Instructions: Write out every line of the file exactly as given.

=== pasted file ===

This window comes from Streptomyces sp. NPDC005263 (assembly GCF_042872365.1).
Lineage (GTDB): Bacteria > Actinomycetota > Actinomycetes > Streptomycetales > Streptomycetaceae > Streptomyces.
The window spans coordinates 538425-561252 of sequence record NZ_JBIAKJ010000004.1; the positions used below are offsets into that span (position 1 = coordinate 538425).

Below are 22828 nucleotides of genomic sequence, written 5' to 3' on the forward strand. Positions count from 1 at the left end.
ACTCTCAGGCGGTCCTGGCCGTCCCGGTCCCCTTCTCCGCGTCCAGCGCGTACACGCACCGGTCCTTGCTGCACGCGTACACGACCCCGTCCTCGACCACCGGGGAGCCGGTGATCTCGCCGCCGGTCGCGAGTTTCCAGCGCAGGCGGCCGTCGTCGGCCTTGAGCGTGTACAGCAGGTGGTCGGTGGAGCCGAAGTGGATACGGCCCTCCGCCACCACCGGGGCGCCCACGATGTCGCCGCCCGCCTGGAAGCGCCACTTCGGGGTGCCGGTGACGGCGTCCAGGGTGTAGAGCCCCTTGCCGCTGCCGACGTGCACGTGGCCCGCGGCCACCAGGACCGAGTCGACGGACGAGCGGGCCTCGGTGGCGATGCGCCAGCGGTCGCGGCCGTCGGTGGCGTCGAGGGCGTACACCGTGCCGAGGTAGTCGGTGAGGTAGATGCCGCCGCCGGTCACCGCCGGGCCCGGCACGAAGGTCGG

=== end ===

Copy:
This window comes from Streptomyces sp. NPDC005263 (assembly GCF_042872365.1).
Lineage (GTDB): Bacteria > Actinomycetota > Actinomycetes > Streptomycetales > Streptomycetaceae > Streptomyces.
The window spans coordinates 538425-561252 of sequence record NZ_JBIAKJ010000004.1; the positions used below are offsets into that span (position 1 = coordinate 538425).

Below are 22828 nucleotides of genomic sequence, written 5' to 3' on the forward strand. Positions count from 1 at the left end.
ACTCTCAGGCGGTCCTGGCCGTCCCGGTCCCCTTCTCCGCGTCCAGCGCGTACACGCACCGGTCCTTGCTGCACGCGTACACGACCCCGTCCTCGACCACCGGGGAGCCGGTGATCTCGCCGCCGGTCGCGAGTTTCCAGCGCAGGCGGCCGTCGTCGGCCTTGAGCGTGTACAGCAGGTGGTCGGTGGAGCCGAAGTGGATACGGCCCTCCGCCACCACCGGGGCGCCCACGATGTCGCCGCCCGCCTGGAAGCGCCACTTCGGGGTGCCGGTGACGGCGTCCAGGGTGTAGAGCCCCTTGCCGCTGCCGACGTGCACGTGGCCCGCGGCCACCAGGACCGAGTCGACGGACGAGCGGGCCTCGGTGGCGATGCGCCAGCGGTCGCGGCCGTCGGTGGCGTCGAGGGCGTACACCGTGCCGAGGTAGTCGGTGAGGTAGATGCCGCCGCCGGTCACCGCCGGGCCCGGCACGAAGGTCGG